Mobile tech has resulted in content being digested in new ways. Companies offering exclusive material as part of their offer.

The opportunities of owning not only the medium, but the content, and in Amazon’s case, one of the largest e-commerce stores, has created something more than just an online platform.

It’s an eco-system.

Considering how rapidly these companies are expanding and owning large parts of our digital lives, it is within their interest to ensure their eco-system is watertight.

End-to-end ownership.

An approach that was once seen as archaic and limiting when Apple introduced it, is now seen as the way forward for many media and tech businesses.

Look at Netflix, HBO and Disney with their streaming services, and the rights to who can use their material.

If you own the content, the product and the device used to search for all of this, then you don’t need another entity.

Even social media platforms have diversified to become their own eco-systems. The merging and acquisitions of platforms such as Instagram and WhatsApp have supported Facebook’s growth.

Facebook has invested in its own marketplace, newsfeed, virtual reality hardware, games, payment system, providing its own internet access, as well as its own digital currency.

It is far more than just a social media platform.

The internet is no longer just a collection of webpages, but a convergence of multiple eco-systems operating online.

Welcome to the eco-system era

We need to change the way we look at our online presence. Google, Bing or any other search engine, are just one channel that we need to be active in. To be part of this eco-system we must have a suitable website.

However, through the growth of online activity, technology and media providers have created their own spaces.

Each with its own set of rules and requirements.

To participate, we may need an app, an online micro store (eBay or Amazon) or dedicated native content for a platform (podcasts/videos).

Our audiences and prospective students are participating in each of these spaces.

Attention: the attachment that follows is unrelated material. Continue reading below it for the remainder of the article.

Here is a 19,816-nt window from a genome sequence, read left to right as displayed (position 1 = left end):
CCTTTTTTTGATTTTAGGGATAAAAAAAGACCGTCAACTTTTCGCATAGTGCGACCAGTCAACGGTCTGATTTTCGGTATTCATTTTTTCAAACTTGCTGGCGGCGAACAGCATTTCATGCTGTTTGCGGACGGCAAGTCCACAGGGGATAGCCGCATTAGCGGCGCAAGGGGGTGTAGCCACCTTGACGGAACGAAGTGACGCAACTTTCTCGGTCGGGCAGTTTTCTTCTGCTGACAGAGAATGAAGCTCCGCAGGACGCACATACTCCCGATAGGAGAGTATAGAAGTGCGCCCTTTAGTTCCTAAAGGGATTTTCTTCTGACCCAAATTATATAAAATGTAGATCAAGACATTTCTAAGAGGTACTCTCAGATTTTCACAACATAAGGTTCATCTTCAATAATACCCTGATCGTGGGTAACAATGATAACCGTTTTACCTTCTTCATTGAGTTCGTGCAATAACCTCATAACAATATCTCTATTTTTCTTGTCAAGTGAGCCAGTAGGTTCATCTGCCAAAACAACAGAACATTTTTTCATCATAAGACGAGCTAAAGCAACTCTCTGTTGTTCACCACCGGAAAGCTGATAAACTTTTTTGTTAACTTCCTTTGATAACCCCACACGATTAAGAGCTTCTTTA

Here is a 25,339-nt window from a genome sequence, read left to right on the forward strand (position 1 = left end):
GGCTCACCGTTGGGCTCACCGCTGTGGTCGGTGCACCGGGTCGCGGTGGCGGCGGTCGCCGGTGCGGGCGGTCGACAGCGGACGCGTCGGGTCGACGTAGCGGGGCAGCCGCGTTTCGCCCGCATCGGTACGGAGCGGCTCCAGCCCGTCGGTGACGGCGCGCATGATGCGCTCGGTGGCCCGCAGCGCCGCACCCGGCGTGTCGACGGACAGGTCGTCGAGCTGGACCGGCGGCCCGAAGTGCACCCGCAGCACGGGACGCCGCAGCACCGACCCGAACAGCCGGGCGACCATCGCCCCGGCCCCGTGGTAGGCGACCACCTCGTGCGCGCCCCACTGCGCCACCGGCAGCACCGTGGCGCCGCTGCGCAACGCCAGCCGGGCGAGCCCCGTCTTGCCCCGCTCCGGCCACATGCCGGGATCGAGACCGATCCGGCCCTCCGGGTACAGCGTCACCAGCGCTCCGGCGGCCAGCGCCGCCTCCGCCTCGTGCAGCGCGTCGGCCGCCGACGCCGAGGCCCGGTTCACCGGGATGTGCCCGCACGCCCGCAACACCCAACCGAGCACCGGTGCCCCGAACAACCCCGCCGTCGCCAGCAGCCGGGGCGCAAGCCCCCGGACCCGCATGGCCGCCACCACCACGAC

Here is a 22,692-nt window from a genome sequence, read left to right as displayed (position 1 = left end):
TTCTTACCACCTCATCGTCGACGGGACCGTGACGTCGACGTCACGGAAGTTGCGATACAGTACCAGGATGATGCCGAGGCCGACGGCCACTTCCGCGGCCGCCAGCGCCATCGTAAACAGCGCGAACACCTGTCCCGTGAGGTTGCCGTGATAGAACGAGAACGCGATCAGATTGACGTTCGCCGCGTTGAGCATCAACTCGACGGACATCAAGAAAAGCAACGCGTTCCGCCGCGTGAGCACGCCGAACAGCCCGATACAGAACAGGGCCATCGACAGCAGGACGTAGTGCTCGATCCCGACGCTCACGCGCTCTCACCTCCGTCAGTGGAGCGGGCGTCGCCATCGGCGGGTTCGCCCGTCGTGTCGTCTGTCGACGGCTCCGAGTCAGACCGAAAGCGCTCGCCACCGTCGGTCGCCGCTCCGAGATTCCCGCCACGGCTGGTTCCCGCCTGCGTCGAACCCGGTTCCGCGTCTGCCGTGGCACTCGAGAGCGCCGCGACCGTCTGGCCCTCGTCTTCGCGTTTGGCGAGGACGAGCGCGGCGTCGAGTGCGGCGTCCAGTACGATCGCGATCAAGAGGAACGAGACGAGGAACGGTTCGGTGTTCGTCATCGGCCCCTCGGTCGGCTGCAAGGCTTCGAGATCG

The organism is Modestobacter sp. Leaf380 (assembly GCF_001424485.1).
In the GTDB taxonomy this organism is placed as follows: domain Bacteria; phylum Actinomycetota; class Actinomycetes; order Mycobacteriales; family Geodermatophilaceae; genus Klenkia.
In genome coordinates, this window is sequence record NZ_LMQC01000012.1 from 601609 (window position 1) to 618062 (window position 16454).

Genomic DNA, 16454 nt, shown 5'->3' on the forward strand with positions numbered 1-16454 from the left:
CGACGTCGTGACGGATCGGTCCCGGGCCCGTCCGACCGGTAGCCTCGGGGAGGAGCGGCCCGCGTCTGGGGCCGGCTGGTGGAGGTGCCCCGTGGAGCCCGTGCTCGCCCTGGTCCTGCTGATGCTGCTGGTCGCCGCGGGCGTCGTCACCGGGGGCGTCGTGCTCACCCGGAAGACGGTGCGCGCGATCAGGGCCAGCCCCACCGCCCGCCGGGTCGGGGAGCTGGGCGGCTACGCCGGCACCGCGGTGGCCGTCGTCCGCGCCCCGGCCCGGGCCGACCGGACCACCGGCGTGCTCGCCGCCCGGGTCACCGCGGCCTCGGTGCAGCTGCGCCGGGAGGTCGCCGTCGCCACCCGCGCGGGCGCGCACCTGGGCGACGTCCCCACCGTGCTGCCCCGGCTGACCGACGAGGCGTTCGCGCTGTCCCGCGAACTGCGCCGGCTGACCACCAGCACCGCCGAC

It’s our responsibility to establish and maintain a presence within each of these sandboxes.

Because, quite simply, the digital landscape is constantly changing…

With audio search, podcasts in SERPs and now the App Store being on Apple Watch, it’s only a matter of time before the smartphone is no more, and we all need to focus on optimising websites for watches, glasses and other wearable tech. #WWDC19

Let’s not put all our eggs in one basket.

Share your thoughts

What do you think the future of the web looks like? Have you seen any trends which could change how we approach digital? Let me know in the comments below, send me a tweet @CJPanteny, or get in touch.

And if you liked this blog, don’t forget to share it on your socials and bask in its ranty goodness.

See you next time.

1 comment

Leave a Reply

Fill in your details below or click an icon to log in:

WordPress.com Logo

You are commenting using your WordPress.com account. Log Out /  Change )

Twitter picture

You are commenting using your Twitter account. Log Out /  Change )

Facebook photo

You are commenting using your Facebook account. Log Out /  Change )

Connecting to %s

This site uses Akismet to reduce spam. Learn how your comment data is processed.

%d bloggers like this: